Gamma densitometry measurements of gas/liquid flow with low liquid fractions in horizontal and inclined pipes
Journal article, Peer reviewed
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Original versionInternational Journal of Computational Methods and Experimental Measurements. 2018, 6 (1), 120 - 131 10.2495/CMEM-V6-N1-1-12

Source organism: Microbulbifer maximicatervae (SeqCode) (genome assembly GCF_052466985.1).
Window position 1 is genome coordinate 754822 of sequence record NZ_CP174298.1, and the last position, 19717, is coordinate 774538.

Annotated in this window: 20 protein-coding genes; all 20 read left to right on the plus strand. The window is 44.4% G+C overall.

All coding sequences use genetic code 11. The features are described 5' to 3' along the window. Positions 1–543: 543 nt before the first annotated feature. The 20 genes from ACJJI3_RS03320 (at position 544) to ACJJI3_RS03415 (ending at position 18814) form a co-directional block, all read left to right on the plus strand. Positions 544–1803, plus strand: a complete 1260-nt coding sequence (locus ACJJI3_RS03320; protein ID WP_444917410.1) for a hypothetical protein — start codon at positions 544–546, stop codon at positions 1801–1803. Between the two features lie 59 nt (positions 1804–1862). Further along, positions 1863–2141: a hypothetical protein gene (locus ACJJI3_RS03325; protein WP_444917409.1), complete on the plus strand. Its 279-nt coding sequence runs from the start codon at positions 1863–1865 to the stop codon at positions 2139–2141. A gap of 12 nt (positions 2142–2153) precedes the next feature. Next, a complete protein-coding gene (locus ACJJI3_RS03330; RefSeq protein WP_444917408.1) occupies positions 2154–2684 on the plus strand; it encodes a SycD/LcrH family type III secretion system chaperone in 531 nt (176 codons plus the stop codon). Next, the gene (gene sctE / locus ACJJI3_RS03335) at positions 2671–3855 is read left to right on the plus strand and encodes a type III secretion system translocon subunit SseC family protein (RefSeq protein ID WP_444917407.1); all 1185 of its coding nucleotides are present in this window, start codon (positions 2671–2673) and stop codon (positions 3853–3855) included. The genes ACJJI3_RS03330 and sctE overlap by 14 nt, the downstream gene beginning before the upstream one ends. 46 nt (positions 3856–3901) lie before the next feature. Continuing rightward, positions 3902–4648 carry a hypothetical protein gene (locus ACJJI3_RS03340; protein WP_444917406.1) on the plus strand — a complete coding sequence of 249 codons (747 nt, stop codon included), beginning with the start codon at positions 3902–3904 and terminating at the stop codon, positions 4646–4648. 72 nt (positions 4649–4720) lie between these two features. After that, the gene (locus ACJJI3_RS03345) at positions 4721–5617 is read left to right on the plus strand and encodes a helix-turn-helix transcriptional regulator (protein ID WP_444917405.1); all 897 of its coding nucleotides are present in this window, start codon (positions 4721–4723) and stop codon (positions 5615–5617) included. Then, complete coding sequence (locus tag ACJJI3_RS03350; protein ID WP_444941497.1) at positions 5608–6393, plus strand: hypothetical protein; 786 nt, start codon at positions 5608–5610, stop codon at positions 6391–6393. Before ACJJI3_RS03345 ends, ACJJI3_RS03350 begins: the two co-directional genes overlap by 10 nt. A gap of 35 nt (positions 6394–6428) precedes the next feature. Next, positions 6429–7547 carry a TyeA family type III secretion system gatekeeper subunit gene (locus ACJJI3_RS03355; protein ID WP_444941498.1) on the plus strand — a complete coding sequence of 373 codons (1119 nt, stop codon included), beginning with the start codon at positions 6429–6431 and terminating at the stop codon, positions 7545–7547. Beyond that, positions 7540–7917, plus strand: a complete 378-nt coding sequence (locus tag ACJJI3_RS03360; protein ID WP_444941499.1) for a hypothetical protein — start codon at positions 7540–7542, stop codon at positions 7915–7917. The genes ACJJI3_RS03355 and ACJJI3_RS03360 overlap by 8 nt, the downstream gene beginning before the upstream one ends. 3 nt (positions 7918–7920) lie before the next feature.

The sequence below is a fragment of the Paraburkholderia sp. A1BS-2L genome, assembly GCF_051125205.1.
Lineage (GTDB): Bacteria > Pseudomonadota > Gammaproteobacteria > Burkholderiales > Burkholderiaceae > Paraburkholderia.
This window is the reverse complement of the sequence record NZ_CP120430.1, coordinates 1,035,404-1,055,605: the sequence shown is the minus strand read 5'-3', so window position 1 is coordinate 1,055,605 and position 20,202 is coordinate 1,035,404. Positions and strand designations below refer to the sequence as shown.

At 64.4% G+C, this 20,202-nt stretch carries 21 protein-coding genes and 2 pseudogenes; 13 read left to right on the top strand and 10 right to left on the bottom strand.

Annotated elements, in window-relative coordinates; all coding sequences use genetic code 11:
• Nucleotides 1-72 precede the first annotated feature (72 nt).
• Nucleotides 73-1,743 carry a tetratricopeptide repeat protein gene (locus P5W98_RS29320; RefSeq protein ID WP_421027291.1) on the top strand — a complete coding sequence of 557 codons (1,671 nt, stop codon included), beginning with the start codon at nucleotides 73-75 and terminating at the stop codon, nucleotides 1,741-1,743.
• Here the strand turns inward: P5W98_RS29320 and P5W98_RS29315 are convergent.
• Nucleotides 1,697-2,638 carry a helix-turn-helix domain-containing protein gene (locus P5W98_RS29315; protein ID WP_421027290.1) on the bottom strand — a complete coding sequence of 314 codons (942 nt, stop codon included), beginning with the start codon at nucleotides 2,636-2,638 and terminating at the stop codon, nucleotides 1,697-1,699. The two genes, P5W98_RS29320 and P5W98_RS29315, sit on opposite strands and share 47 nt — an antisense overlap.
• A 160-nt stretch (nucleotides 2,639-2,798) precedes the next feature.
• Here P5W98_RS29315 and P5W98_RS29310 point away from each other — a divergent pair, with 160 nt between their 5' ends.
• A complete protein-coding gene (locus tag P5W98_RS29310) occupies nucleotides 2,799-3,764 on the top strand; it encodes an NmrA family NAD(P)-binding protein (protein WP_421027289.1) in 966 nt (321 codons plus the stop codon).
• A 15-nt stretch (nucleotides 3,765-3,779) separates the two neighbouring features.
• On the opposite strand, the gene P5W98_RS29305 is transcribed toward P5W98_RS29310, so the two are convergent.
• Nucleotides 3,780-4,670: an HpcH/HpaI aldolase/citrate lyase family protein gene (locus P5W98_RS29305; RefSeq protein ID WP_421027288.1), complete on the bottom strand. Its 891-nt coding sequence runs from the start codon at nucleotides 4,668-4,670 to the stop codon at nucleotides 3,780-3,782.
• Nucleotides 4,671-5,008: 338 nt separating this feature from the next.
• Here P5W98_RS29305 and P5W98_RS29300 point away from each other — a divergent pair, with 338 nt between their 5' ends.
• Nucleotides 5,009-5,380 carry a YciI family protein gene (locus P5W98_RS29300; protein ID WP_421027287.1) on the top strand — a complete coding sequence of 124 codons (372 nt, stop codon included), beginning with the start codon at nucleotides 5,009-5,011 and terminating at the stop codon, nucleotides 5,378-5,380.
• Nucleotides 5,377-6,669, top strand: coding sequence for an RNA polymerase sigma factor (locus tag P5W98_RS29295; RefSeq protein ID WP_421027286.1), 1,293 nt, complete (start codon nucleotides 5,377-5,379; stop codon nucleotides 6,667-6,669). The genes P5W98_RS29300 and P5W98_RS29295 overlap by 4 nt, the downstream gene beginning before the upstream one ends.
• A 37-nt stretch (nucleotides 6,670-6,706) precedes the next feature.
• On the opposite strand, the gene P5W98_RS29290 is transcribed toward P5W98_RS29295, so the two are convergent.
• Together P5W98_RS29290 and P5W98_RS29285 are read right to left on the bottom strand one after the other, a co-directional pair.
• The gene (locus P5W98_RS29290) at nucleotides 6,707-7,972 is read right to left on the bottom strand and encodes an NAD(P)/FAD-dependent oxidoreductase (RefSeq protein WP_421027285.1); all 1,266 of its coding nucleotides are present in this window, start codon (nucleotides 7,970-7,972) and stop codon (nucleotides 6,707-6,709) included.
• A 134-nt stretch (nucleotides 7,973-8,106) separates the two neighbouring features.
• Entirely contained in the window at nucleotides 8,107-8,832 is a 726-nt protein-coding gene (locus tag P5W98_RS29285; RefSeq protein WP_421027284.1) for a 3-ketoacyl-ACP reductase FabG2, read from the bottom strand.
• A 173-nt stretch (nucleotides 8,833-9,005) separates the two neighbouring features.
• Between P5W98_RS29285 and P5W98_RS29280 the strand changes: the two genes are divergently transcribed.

The ability to accurately predict the volume fraction of different phases flowing in a pipe is of extreme importance to nuclear and oil industries, among others. This article will focus on the application of a single-beam gamma densitometer to investigate gas/liquid flows with low liquid fractions in horizontal and inclined pipes. The experiments are performed in a 15 m long, 56 mm diameter, inclinable stainless steel pipe using Exxsol D60 oil (viscosity 1.30 mPa s, density 793 kg/m3), water (viscosity 0.89 mPa s, density 999 kg/m3) and air (viscosity 0.018 mPa s, density 1.22 kg/m3) as test fluids. The test pipe inclination is changed in the range from 5º upward to 5º downward. Experimental measurements are reported at three different mixture velocities, 5, 10 and 15 m/s, and the inlet liquid fraction is varied from 0.0010 to 0.0100. In the experiments, the vertical interface position is measured by traversing horizontal gamma beams, and the curvature of the interface is measured by traversing vertical and angular gamma beams.